The difference between a constant growth model and a non constant growth model resides in the consideration of the firm's risk. Non-constant growth model directly considers the risk as reflected in beta in determining the required return. The constant growth model does not look at risk. It uses the market price as a reflection of the expected risk-return preference of investors in the market.
The constant growth dividend model (also known as the Gordon growth model) and non-constant growth dividend model (commonly known as Capital Asset Pricing) techniques for finding the return are theoretically the same, though in the common practice estimates from the two models do not always agree. These two methods produce different estimates because they require estimates as inputs of other quantities, such as the expected dividend growth rate and the firm's beta.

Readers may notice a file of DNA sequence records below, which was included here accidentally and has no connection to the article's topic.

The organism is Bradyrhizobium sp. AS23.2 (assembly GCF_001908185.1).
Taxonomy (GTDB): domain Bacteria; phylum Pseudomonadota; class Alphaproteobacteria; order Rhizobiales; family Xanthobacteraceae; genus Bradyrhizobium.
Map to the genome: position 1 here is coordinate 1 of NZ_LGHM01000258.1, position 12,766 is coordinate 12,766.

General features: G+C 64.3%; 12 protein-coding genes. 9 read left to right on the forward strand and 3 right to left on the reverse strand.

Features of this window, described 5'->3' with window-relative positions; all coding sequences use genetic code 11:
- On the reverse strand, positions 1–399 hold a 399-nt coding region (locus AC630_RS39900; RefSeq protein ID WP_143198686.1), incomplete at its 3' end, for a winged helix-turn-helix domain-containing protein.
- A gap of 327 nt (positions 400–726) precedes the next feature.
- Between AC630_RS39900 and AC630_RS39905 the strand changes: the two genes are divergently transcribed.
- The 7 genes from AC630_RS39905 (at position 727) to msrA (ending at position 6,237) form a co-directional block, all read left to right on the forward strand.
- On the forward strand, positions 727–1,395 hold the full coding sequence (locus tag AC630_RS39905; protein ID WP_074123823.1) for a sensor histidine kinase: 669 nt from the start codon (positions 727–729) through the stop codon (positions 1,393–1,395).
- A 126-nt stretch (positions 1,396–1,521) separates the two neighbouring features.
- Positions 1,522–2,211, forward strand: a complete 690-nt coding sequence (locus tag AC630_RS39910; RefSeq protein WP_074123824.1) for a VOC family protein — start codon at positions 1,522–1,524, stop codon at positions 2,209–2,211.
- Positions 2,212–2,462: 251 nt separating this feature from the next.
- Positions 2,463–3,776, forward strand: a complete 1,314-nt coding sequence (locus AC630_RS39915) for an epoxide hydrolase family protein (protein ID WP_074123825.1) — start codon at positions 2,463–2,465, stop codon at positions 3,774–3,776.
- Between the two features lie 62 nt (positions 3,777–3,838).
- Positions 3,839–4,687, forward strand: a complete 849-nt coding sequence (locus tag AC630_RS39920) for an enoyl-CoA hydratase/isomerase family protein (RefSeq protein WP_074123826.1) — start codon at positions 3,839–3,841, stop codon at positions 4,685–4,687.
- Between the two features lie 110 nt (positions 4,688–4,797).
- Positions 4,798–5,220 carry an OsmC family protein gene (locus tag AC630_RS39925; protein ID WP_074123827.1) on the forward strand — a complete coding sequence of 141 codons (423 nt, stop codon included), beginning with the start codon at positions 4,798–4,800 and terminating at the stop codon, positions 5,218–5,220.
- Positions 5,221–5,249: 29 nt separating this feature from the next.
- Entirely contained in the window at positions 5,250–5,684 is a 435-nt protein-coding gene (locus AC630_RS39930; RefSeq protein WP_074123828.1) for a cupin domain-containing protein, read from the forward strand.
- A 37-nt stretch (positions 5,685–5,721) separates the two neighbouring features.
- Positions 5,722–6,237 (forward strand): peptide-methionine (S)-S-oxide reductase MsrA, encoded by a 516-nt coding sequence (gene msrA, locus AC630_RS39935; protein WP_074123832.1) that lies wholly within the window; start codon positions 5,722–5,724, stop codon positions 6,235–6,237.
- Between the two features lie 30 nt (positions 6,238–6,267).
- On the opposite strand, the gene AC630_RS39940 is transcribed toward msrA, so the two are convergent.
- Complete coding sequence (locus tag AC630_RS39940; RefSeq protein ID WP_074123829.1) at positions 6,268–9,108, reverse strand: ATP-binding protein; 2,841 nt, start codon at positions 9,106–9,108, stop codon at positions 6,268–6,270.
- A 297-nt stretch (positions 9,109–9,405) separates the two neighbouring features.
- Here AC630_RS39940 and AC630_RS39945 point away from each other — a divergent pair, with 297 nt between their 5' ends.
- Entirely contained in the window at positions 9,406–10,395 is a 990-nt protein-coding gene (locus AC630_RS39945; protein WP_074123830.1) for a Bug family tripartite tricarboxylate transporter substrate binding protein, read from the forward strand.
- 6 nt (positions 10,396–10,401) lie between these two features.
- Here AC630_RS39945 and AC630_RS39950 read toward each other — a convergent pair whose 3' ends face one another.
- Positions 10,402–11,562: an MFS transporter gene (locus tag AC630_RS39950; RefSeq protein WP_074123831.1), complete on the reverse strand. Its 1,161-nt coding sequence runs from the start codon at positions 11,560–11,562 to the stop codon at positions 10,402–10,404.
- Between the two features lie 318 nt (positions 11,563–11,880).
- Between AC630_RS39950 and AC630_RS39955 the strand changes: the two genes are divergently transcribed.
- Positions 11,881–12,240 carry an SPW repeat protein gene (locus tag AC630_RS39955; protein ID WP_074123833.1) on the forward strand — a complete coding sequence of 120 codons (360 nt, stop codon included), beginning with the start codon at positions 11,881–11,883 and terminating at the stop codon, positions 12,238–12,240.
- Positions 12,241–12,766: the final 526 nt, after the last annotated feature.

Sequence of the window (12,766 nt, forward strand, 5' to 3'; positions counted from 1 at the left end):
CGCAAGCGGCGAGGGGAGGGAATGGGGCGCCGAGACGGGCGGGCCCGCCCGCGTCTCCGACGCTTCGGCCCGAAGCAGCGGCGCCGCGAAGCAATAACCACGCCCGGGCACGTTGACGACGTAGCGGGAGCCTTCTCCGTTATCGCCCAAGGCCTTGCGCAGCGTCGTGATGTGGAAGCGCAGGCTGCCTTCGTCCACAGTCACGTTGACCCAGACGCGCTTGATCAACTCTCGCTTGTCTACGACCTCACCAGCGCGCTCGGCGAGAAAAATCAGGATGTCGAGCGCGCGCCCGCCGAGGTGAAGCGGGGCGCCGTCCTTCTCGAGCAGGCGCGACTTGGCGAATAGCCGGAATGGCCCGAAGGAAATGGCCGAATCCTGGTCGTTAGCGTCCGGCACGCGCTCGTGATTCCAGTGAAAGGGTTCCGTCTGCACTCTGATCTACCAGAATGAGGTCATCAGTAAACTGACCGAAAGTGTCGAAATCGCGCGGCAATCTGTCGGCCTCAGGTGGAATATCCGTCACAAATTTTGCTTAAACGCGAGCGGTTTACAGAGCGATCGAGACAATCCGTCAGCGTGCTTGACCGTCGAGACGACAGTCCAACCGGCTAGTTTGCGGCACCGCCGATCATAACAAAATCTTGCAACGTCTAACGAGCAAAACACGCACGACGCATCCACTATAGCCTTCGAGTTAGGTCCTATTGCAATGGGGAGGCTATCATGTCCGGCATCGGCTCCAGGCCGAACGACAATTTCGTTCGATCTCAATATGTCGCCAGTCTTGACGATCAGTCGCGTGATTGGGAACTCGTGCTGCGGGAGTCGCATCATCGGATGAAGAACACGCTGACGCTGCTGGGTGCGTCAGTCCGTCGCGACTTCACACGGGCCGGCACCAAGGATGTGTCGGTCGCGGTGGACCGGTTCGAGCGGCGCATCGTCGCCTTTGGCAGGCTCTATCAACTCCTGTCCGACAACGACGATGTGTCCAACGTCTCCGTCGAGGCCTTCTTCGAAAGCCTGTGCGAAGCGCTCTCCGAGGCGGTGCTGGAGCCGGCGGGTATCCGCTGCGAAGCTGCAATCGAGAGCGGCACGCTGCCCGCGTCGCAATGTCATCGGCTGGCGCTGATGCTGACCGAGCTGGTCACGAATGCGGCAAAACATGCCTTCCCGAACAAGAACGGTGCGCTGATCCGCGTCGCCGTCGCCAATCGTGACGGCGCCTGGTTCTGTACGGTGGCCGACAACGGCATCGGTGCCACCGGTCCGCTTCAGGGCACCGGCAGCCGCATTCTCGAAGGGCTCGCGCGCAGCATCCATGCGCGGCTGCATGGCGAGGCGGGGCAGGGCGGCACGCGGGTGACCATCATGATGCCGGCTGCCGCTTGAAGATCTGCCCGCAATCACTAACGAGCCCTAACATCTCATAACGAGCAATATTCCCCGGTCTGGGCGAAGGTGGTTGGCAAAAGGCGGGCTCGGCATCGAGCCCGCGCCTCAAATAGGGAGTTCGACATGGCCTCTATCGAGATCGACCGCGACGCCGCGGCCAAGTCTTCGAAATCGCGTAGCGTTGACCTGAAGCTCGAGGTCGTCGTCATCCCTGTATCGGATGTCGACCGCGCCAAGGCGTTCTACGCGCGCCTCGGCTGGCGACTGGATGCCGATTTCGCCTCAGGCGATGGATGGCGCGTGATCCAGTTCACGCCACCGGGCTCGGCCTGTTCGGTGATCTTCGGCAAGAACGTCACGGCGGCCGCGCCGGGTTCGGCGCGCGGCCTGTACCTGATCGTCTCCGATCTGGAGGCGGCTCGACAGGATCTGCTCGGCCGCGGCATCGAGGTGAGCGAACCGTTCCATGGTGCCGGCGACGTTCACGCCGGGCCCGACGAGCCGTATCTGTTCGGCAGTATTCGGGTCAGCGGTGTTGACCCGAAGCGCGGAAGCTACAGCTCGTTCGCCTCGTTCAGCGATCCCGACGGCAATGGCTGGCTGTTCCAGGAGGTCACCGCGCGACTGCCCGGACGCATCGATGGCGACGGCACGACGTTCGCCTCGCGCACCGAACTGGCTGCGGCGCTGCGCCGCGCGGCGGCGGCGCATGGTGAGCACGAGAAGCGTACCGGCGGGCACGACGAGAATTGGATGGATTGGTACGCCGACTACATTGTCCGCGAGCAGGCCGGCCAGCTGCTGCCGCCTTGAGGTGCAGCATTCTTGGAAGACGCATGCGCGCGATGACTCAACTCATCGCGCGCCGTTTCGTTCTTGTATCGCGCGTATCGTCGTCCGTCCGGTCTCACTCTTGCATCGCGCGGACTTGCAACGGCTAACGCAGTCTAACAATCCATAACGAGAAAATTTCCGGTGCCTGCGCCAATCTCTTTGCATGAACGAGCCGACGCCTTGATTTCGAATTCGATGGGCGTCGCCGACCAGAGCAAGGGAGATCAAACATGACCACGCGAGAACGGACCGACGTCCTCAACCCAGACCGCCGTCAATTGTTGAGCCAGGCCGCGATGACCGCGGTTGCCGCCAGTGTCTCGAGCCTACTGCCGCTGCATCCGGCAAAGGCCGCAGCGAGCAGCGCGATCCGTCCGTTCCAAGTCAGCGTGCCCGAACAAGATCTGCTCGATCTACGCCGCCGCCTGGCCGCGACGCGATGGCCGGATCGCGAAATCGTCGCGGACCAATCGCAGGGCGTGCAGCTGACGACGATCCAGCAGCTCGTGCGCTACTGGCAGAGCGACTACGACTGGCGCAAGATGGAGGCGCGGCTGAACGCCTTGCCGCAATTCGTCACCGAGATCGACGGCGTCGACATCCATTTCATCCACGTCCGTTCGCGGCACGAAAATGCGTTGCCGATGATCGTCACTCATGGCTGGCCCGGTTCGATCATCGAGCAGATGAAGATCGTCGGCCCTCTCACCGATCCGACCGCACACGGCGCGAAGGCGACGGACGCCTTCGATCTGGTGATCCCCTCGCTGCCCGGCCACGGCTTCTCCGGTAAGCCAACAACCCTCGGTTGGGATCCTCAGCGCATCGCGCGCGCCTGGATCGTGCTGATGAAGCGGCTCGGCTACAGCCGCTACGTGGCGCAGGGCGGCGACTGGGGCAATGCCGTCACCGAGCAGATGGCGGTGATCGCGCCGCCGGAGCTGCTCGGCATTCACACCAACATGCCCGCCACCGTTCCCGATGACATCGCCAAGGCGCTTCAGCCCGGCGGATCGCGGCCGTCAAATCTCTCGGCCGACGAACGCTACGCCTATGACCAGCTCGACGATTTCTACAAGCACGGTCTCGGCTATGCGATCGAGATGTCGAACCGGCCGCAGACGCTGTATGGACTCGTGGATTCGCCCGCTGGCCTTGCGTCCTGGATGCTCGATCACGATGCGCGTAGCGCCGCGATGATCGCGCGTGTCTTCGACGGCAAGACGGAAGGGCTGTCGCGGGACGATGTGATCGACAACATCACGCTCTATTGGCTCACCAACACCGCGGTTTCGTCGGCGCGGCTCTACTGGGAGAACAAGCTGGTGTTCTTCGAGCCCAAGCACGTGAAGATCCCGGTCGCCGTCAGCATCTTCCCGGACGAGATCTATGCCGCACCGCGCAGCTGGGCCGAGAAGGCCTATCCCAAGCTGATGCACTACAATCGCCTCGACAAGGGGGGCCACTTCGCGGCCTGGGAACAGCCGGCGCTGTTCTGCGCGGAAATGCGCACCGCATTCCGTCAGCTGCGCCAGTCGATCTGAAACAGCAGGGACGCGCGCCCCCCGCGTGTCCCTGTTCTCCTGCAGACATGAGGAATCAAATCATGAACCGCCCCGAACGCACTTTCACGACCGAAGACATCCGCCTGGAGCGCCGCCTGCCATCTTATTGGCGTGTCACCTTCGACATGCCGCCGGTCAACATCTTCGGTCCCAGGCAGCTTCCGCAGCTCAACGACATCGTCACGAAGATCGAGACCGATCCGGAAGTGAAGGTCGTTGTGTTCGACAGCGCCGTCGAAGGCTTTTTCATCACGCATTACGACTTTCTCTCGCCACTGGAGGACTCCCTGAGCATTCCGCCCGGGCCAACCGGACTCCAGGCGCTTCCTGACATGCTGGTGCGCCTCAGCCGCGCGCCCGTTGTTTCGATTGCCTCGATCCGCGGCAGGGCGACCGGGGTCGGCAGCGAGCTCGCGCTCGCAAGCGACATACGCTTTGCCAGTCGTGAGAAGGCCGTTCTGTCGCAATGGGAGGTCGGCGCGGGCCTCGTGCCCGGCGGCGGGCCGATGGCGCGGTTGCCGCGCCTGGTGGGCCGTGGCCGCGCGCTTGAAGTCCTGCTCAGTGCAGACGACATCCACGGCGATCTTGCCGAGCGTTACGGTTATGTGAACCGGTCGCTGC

Another difference is that when the constant growth model is used to find the cost of common stock equity, it can be easily adjusted to for the flotation costs to find the cost of common stock, while the non-constant growth model provides a complex adjustment method. With the constant growth model, a firm overlooks the risk that the company may not be profitable and will have to cut its dividends that may later on reduce the stock price. The non-constant growth model sets up a firm to expect that the market may become weak and would drag the stock price with it.